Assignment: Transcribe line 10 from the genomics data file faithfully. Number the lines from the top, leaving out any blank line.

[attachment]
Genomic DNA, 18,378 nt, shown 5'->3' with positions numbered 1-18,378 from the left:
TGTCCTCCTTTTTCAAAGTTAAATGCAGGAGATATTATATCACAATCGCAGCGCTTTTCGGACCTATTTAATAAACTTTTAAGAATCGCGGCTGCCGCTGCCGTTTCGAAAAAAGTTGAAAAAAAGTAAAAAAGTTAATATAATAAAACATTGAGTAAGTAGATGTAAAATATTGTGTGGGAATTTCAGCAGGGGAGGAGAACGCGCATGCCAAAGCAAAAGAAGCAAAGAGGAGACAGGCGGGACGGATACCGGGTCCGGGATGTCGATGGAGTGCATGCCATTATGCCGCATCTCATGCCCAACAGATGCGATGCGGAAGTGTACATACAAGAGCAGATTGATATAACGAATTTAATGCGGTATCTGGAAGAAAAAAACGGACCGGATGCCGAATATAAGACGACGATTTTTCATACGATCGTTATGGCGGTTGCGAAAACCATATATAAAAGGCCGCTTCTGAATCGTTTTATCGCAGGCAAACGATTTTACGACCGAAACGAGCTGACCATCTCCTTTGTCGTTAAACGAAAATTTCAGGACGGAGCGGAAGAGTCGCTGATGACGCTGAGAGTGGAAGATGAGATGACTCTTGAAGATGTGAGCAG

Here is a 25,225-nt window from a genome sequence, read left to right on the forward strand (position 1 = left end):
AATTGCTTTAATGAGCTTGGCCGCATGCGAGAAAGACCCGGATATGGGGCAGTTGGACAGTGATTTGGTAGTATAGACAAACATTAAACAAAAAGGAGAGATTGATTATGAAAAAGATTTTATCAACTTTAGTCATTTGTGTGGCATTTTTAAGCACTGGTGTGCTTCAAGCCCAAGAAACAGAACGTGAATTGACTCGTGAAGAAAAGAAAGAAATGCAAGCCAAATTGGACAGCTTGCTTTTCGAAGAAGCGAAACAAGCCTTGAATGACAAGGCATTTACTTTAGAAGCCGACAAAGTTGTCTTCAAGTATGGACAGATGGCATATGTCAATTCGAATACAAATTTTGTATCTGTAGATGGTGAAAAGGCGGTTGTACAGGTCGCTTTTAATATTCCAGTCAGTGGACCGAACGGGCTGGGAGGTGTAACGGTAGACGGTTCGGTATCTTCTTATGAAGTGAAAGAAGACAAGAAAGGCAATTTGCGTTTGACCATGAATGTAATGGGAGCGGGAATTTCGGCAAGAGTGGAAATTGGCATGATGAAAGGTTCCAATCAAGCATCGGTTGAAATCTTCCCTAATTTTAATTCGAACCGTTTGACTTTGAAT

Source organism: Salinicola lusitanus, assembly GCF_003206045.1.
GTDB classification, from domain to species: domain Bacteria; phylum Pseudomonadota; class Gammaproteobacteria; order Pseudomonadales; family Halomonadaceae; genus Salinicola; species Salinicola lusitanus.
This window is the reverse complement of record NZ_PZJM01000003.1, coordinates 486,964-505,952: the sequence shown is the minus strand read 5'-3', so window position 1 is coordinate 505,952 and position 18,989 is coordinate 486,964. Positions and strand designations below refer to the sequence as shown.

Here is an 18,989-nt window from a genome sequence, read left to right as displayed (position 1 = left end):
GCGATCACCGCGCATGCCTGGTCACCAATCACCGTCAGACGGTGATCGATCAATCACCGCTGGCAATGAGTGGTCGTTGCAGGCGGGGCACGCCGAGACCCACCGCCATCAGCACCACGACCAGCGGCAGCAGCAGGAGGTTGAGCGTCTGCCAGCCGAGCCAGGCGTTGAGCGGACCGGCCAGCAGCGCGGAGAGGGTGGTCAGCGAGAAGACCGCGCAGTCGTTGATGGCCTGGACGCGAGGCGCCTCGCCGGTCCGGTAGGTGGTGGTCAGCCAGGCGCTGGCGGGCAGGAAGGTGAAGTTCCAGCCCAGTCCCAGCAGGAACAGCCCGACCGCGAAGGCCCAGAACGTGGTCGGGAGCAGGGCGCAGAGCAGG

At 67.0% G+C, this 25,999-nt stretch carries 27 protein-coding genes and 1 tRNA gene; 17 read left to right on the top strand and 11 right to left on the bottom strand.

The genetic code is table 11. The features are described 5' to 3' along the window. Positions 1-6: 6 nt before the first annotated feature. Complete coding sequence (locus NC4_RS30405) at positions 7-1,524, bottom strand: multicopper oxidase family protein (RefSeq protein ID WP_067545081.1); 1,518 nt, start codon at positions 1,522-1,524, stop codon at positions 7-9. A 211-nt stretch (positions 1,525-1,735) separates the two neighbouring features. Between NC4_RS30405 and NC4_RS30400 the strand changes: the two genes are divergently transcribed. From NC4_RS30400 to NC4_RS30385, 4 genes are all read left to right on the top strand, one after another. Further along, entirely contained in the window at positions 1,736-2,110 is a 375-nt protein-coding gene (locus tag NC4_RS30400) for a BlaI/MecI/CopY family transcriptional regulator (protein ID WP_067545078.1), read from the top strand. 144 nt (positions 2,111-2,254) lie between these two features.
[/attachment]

At 67.0% G+C, this 25,999-nt stretch carries 27 protein-coding genes and 1 tRNA gene; 17 read left to right on the top strand and 11 right to left on the bottom strand.